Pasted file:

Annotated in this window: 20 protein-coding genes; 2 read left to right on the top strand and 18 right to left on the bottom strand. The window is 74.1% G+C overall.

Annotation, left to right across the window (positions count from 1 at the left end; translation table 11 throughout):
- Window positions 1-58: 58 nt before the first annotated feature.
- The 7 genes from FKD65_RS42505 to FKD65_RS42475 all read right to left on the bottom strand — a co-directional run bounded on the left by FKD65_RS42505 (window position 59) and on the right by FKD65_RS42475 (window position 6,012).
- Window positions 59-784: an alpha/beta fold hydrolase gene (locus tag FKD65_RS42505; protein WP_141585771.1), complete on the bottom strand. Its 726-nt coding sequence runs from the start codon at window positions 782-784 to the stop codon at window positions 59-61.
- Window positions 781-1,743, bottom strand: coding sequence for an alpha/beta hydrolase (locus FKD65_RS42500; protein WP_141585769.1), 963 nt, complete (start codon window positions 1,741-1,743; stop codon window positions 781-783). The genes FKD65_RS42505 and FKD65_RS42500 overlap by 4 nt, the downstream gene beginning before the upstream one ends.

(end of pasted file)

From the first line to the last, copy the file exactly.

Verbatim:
Annotated in this window: 20 protein-coding genes; 2 read left to right on the top strand and 18 right to left on the bottom strand. The window is 74.1% G+C overall.

Annotation, left to right across the window (positions count from 1 at the left end; translation table 11 throughout):
- Window positions 1-58: 58 nt before the first annotated feature.
- The 7 genes from FKD65_RS42505 to FKD65_RS42475 all read right to left on the bottom strand — a co-directional run bounded on the left by FKD65_RS42505 (window position 59) and on the right by FKD65_RS42475 (window position 6,012).
- Window positions 59-784: an alpha/beta fold hydrolase gene (locus tag FKD65_RS42505; protein WP_141585771.1), complete on the bottom strand. Its 726-nt coding sequence runs from the start codon at window positions 782-784 to the stop codon at window positions 59-61.
- Window positions 781-1,743, bottom strand: coding sequence for an alpha/beta hydrolase (locus FKD65_RS42500; protein WP_141585769.1), 963 nt, complete (start codon window positions 1,741-1,743; stop codon window positions 781-783). The genes FKD65_RS42505 and FKD65_RS42500 overlap by 4 nt, the downstream gene beginning before the upstream one ends.